Fatal Familial Insomnia is an extremely rare disorder. The exact incidence and prevalence of the disorder is unknown. The sporadic form of FFI, known as sporadic fatal insomnia (SFI), is extremely rare and has only been described in the medical literature in about two dozen people.
FFI sufferers fall into a state in which they are neither fully asleep nor awake. The inability to sleep wreaks havoc on their lives. Sleeplessness deteriorates into exhaustion, dementia and ultimately, death.
Fatal familial insomnia (FFI) is a genetically transmitted neurodegenerative prion disease that incurs great suffering and has neither a treatment nor a cure. The clinical literature is devoid of management plans (other than palliative)
FFI patients are more likely to have longer disease durations, and severe insomnia and dysautonomia, and are less likely to have typical Creutzfeldt–Jakob disease like cortical ribboning in DWI.
Gerstmann Sträussler Scheinker disease (GSS) is another prion disease that shares similar clinical manifestations with FFI. It typically presents as a subacute progressive ataxic and/or parkinsonian disorder with a later onset of cognitive impairment. The mean disease duration is around 5 years, ranging from 3 to more than 8 years.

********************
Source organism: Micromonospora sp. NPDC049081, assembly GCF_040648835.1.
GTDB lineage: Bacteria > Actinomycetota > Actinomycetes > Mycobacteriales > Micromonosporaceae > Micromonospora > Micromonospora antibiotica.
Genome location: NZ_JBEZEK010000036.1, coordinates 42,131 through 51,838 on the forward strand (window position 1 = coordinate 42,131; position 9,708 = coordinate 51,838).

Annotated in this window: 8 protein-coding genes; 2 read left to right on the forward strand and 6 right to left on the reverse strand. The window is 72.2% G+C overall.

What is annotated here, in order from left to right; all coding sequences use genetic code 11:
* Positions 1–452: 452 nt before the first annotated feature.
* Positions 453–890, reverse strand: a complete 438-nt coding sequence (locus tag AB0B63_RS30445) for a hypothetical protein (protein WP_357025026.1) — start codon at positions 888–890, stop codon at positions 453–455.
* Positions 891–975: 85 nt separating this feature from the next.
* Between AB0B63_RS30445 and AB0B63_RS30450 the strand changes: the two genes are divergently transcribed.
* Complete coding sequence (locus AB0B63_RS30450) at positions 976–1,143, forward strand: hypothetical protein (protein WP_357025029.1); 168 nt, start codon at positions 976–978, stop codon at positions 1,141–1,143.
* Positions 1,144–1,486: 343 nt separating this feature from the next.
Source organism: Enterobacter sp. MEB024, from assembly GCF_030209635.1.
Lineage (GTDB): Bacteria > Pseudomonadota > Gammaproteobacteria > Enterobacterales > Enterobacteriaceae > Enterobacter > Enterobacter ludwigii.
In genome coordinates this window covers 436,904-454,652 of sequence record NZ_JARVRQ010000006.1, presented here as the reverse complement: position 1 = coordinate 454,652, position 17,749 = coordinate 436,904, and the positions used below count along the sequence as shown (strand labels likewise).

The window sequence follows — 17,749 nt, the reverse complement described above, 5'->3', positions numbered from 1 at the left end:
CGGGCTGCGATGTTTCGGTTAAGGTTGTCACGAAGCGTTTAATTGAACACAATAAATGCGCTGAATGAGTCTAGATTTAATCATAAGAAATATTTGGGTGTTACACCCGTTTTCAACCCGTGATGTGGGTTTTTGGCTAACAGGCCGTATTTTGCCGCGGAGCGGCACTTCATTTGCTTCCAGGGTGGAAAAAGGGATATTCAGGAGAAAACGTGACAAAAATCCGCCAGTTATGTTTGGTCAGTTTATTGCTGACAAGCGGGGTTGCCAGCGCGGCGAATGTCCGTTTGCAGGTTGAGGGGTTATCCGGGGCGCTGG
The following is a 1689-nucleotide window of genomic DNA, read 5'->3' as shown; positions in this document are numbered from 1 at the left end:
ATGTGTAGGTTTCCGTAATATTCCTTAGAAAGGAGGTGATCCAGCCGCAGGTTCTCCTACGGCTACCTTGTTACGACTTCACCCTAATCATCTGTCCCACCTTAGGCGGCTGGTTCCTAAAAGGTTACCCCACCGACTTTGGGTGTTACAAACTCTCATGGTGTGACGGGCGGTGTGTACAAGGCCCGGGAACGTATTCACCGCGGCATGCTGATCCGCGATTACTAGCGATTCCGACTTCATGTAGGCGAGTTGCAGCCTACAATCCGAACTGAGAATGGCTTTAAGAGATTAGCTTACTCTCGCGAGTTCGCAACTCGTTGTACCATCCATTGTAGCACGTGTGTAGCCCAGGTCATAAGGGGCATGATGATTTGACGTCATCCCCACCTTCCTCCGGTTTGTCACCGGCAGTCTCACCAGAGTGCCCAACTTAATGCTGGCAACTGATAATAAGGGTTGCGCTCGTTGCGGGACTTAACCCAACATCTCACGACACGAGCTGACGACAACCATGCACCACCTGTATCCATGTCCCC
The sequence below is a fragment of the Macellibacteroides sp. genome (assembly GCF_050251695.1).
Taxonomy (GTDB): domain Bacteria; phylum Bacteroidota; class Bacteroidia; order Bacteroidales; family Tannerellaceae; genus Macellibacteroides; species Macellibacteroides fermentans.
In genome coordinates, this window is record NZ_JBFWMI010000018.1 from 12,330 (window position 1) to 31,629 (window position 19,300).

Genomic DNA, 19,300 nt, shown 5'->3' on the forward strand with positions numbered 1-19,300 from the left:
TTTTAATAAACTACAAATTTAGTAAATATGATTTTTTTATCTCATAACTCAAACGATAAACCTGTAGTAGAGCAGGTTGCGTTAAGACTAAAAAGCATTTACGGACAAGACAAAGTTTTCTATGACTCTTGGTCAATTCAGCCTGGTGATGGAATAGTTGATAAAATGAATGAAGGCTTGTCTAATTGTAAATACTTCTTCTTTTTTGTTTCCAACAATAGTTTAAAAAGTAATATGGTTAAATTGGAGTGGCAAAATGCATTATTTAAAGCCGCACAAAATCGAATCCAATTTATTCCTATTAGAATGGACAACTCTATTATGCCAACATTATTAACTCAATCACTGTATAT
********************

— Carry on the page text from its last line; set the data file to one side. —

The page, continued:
Paraneoplastic and non-paraneoplastic limbic encephalitis can also present with RPD and behavior and movement disturbances. Unlike FFI, patients with paraneoplastic and non-paraneoplastic limbic encephalitis have acute/subacute onsets, and symptoms peak within days to weeks; CSF tests usually show pleocytosis (the presence of an abnormally large number of lymphocytes in the cerebrospinal fluid) and an increased protein level.
The main MRI findings that allow the differentiation of encephalitis from FFI are cortical swelling, petechial hemorrhages, and patchy enhancement postcontrast agent administration in the subacute stage. Antibody testing in both CSF and serum is especially crucial.
FFI is an extremely rare disease and causes death usually within 12-18 months. There is neither a known treatment nor a cure.
Treating FFI is a different issue altogether. But diagnosing FFI is what makes it rather interesting.
Categories: Medical Science